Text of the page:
Spring is here, so I’ve rounded up six beautiful knitting patterns for triangular shawls/scarves at http://www.caitlinmakes.com/2013/04/spring-bandanas.html.
Finished, as of Saturday: my first pair of socks. I used the Purl Bee pattern Men’s Socks for Giving Away. It’s a great first-sock pattern: the clear instructions and step-by-step photos made turning the heel a breeze. I also love the athletic stripes and contrast heel and toe. But the next time I knit a pair of socks, I’ll go with a pattern that’s a bit less … slouchy. That said, Michael loves his long-promised hand-knitted socks. (Which are the same length, I swear! The right one is just pulled down a bit more in the first photograph.)
If you’re interested in seeing more of my knitted projects, check out my projects page on Ravelry. I spent a little time today editing and uploading new photos, so it’s looking fancier than ever (hey there, Damson, you’re looking fine tonight). You can also see the updated photos at http://caitlinmakes.tumblr.com/tagged/projects.
After spending much of the fall letterpress printing and embroidering, I’m back to my first crafty love, knitting. My needles are pretty much spoken for at the moment (socks for my husband, a hat for me, and a long-promised cowl and mitt set for my mom), but that hasn’t stopped me from daydreaming about knitting my first adult-sized sweater later this spring.
I’ve heard Jane Richmond’s Oatmeal Pullover is a great starter pattern (one of my favorite Ravelers has referred it as “nasty easy”), but Melissa LaBarre’s Agnes (above, photo by Carrie Bostick Hoge) has really turned my head. I love the simple construction, the chunky yarn, and the mod, a-line shape—not to mention those hidden pockets. (Aren’t they calling out for a bright contrasting color, and maybe even a tipped edge on the garment itself?)
I can’t cast on yet, but I can play around with possible color combinations in the pattern yarn, Quince & Co’s Puffin:
Twig & Cypress
Peacoat & Delft
Chanterelle & Carrie’s Yellow
What colors would you choose? (I’m leaning toward the third one.) Are you working on any projects, knitted or otherwise, this weekend? I’d love to hear about them.
Lately I’ve been taking notice of knitted pieces with tipped edges—such a fresh look. (It also reminds me of edge painting, one of my favorite printing processes.) You could apply it to any pattern, easy, but it looks particularly gorgeous on classic or traditional pieces knit in a neutral yarn. The next time I cast on for a project you can bet I’ll be searching my stash for scraps of colored yarn.
Two especially beautiful examples:
Have you seen—or made—any tipped knitted pieces? If you’d like to share, I’d love to see …
Color Story: Joelle Hoverson
Joelle Hoverson is the owner of Purl Soho and the author of two of my very favorite knitting books: Last-Minute Knitted Gifts and More Last-Minute Knitted Gifts. Her clean, classic designs are elevated by their color and texture, and she has a tightly controlled aesthetic that you can see at work on Purl Soho’s craft blog, the Purl Bee. (The shades she chooses for her samples are so spot-on that I often recreate them in the exact same yarn and color. Not very adventurous, but why mess with perfection?)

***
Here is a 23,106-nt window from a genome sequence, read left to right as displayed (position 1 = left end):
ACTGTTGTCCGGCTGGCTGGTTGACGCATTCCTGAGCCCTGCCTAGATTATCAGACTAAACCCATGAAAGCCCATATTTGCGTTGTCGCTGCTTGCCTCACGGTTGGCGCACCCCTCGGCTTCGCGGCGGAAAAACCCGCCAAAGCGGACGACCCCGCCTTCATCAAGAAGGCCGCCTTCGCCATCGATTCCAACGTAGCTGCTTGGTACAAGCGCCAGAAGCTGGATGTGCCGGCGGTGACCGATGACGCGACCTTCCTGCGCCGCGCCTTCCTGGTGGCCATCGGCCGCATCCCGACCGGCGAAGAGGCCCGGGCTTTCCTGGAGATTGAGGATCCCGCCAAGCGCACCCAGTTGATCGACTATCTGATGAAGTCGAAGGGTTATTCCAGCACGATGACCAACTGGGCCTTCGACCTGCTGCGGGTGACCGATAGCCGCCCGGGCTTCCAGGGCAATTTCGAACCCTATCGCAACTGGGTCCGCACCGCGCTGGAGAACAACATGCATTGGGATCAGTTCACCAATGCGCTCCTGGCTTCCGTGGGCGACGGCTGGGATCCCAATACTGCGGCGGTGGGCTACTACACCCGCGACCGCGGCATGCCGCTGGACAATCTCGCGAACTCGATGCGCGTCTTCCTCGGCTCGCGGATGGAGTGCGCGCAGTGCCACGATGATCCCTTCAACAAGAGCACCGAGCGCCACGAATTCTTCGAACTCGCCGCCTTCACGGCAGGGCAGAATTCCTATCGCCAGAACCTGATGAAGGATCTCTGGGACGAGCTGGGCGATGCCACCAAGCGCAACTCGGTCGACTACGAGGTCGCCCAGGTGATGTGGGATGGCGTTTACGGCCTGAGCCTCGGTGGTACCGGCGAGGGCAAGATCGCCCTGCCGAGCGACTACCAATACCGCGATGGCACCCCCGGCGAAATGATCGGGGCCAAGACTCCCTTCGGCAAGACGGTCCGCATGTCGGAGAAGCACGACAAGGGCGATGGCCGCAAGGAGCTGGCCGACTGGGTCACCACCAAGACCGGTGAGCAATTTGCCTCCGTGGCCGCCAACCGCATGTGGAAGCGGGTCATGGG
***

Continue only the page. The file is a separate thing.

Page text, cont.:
Hoverson talks about her approach to color in the above video, in which you can see a number of her designs and her Manhattan shop, which I hope to visit someday. You might also be interested to see this tour of her home on the Martha Stewart website.
In Hoverson’s first book, Last-Minute Knitted Gifts, she devotes an entire section to color theory and recommends the following books. I haven’t read them yet, but I plan to:
Color Works, The Crafter’s Guide to Color by Deb Menz (Interweave Press, 2004)
Color and Fiber by P. Lambert, B. Staepelaere, and M. Fry (Schiffer Publishing, 1986)
Interaction of Color by Josef Albers (Yale University Press, revised 2006)
This post is part of a month-long series about color.
In the novel Gone With the Wind Melanie Wilkes says, “The happiest days are when babies come.” There’s a lot to find fault with in GWTW, but I do love that sentence, and whenever close friends or family members welcome a little one into the world it always pops unbidden into my head.
Last weekend two good friends of ours got to see and hold their baby boy for the first time. He arrived a little ahead of schedule which meant I had to scramble to finish a gift, but fortunately the Easy Baby Cardigan, from Joelle Hoverson’s lovely book More Last-Minute Knitted Gifts, is the perfect pattern for that situation. It came together in less than a week of evening knitting, and the pattern yarn, Fibre Company Terra, is soft and slubby and irresistible to work with. (It’s also a merino/alpaca/silk blend—handwash only, which seems a bit cruel to inflict on new parents, but I couldn’t help myself.) The color, Olive Leaf, is perfect for autumn.
Working on this sweet little cardigan also dovetailed nicely with my goal of knitting my first sweater this fall. I’m so pleased with the result that I think I might have to try my hand at a grown-up sweater next.
More detailed project notes, if you’re into that sort of thing, on Ravelry.